Racism’s Stinking Up New York City’s Restaurants [VIDEO]

By Julianne Hing Apr 02, 2009

Take a moment and think back to the last time you were at a sit-down restaurant. Who seated you? Who took your order, brought out your food? And who cleared the table and refilled your water? Do these roles tend to break down along certain race and gender lines in the restaurants you eat at? Ever wonder why a lot of restaurant work positions are split along clearly racialized and gendered lines? Or have a hunch but no numbers to back up your suspicions? The Restaurant Opportunities Center of New York (ROC-NY) released a study this week about race and gender discrimination in restaurant hiring practices. Rinku blogged about the findings over at HuffPo:

Although there were some terrible stories of blatant racism and sexism (we’re only looking for Italian looking men today), the lead investigator Mark Bendick pointed out that most of the behavior was heavily coded and not obviously intentional. These days, people know that blatant discrimination is illegal and they take pains not to go there. But our unconscious biases persist and become deeply embedded in restaurant culture in the notion that diners want pretty servers, and pretty means white, or that diners find French accents more charming than Mexican ones.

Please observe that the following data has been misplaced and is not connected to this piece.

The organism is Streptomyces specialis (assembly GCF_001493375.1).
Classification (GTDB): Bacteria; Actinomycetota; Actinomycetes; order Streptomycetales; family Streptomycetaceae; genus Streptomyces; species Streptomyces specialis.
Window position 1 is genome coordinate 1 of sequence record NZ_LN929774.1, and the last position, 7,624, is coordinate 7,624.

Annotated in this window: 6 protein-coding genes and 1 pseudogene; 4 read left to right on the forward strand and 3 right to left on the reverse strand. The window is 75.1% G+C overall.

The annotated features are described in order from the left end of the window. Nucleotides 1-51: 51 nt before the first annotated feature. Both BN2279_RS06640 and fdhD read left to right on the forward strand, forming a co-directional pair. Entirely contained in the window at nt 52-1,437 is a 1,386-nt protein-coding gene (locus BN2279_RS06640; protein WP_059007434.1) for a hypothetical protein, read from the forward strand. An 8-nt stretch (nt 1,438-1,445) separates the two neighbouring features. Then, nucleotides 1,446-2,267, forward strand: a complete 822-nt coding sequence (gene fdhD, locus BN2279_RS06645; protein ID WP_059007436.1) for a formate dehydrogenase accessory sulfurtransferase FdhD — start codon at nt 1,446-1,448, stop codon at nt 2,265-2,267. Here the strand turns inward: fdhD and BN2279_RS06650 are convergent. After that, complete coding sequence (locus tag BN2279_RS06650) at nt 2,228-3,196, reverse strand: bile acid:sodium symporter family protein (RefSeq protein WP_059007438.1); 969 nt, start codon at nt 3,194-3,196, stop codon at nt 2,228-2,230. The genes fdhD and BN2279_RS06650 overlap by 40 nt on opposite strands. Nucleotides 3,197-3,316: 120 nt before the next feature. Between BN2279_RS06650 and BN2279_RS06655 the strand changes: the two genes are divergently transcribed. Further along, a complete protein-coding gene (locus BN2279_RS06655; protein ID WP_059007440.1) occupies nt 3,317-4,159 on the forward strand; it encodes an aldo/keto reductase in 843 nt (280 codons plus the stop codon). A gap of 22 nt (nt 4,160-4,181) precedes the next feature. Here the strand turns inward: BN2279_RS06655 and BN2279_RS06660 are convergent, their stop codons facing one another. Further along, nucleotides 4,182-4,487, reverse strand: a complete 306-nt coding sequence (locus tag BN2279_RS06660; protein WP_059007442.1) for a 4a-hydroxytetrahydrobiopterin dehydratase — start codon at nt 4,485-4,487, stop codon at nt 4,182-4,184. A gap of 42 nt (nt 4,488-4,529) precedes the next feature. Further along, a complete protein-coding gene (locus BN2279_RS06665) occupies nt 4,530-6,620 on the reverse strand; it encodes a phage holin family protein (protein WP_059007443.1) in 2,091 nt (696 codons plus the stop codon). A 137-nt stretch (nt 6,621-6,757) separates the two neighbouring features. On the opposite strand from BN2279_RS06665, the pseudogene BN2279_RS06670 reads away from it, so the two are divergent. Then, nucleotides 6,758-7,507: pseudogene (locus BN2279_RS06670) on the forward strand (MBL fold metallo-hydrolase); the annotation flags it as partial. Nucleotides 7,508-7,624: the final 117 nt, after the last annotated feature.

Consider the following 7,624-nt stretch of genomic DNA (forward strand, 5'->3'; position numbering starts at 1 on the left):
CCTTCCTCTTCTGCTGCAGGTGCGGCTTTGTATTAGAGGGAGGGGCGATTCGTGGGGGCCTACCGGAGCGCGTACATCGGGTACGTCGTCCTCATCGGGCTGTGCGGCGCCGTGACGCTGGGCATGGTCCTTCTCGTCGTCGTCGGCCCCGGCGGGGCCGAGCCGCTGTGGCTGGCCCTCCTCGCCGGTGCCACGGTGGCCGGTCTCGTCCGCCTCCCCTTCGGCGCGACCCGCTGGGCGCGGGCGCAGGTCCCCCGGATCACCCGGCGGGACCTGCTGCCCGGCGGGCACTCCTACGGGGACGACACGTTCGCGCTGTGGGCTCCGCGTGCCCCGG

As much as I can accept that restaurants want to control the image they’re selling with their food, decor and wait staff, I don’t buy that as an excuse to discriminate against people of color and women. AND I take particular issue with the idea that attractive equals white, and that back of the house workers are expected to be people of color. Is this really what consumers want? Rinku has several suggestions:

Diners can help solve the problem by first taking a conscious look around your favorite high-end restaurant, asking some questions about how people get jobs and promotions, and referring owners to this study. The only way to battle unconscious bias is to be explicit and set new standards.

Any restaurant workers, restaurant owners–heck, restaurant patrons, in the house? What’s your experience been?